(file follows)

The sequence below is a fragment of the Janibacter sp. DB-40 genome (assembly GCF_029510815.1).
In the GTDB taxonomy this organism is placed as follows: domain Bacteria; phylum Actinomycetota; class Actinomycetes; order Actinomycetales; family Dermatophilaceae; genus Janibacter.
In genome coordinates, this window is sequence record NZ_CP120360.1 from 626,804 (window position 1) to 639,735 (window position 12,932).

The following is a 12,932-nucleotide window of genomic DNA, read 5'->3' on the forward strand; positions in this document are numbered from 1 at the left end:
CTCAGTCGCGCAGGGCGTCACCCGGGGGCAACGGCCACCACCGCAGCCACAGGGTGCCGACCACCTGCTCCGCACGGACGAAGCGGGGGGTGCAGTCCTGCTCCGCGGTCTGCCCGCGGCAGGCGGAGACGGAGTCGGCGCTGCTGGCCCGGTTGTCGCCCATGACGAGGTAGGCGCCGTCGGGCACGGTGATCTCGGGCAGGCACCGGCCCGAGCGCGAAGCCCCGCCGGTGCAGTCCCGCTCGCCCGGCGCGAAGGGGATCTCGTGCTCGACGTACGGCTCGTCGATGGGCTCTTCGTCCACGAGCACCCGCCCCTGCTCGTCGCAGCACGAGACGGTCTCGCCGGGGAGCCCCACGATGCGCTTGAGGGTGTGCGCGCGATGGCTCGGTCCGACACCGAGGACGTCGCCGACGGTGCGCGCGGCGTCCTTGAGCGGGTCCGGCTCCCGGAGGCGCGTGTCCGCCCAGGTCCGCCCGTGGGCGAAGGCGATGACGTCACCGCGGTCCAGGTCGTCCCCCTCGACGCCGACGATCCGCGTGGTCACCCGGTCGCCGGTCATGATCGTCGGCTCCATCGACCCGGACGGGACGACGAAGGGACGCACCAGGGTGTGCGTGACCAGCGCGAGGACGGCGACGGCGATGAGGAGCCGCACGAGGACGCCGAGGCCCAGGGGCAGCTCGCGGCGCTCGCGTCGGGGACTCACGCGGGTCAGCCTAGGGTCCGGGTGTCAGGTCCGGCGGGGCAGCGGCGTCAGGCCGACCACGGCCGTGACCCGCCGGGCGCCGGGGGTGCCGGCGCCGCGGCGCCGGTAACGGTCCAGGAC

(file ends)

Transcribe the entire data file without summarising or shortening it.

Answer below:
The sequence below is a fragment of the Janibacter sp. DB-40 genome (assembly GCF_029510815.1).
In the GTDB taxonomy this organism is placed as follows: domain Bacteria; phylum Actinomycetota; class Actinomycetes; order Actinomycetales; family Dermatophilaceae; genus Janibacter.
In genome coordinates, this window is sequence record NZ_CP120360.1 from 626,804 (window position 1) to 639,735 (window position 12,932).

The following is a 12,932-nucleotide window of genomic DNA, read 5'->3' on the forward strand; positions in this document are numbered from 1 at the left end:
CTCAGTCGCGCAGGGCGTCACCCGGGGGCAACGGCCACCACCGCAGCCACAGGGTGCCGACCACCTGCTCCGCACGGACGAAGCGGGGGGTGCAGTCCTGCTCCGCGGTCTGCCCGCGGCAGGCGGAGACGGAGTCGGCGCTGCTGGCCCGGTTGTCGCCCATGACGAGGTAGGCGCCGTCGGGCACGGTGATCTCGGGCAGGCACCGGCCCGAGCGCGAAGCCCCGCCGGTGCAGTCCCGCTCGCCCGGCGCGAAGGGGATCTCGTGCTCGACGTACGGCTCGTCGATGGGCTCTTCGTCCACGAGCACCCGCCCCTGCTCGTCGCAGCACGAGACGGTCTCGCCGGGGAGCCCCACGATGCGCTTGAGGGTGTGCGCGCGATGGCTCGGTCCGACACCGAGGACGTCGCCGACGGTGCGCGCGGCGTCCTTGAGCGGGTCCGGCTCCCGGAGGCGCGTGTCCGCCCAGGTCCGCCCGTGGGCGAAGGCGATGACGTCACCGCGGTCCAGGTCGTCCCCCTCGACGCCGACGATCCGCGTGGTCACCCGGTCGCCGGTCATGATCGTCGGCTCCATCGACCCGGACGGGACGACGAAGGGACGCACCAGGGTGTGCGTGACCAGCGCGAGGACGGCGACGGCGATGAGGAGCCGCACGAGGACGCCGAGGCCCAGGGGCAGCTCGCGGCGCTCGCGTCGGGGACTCACGCGGGTCAGCCTAGGGTCCGGGTGTCAGGTCCGGCGGGGCAGCGGCGTCAGGCCGACCACGGCCGTGACCCGCCGGGCGCCGGGGGTGCCGGCGCCGCGGCGCCGGTAACGGTCCAGGAC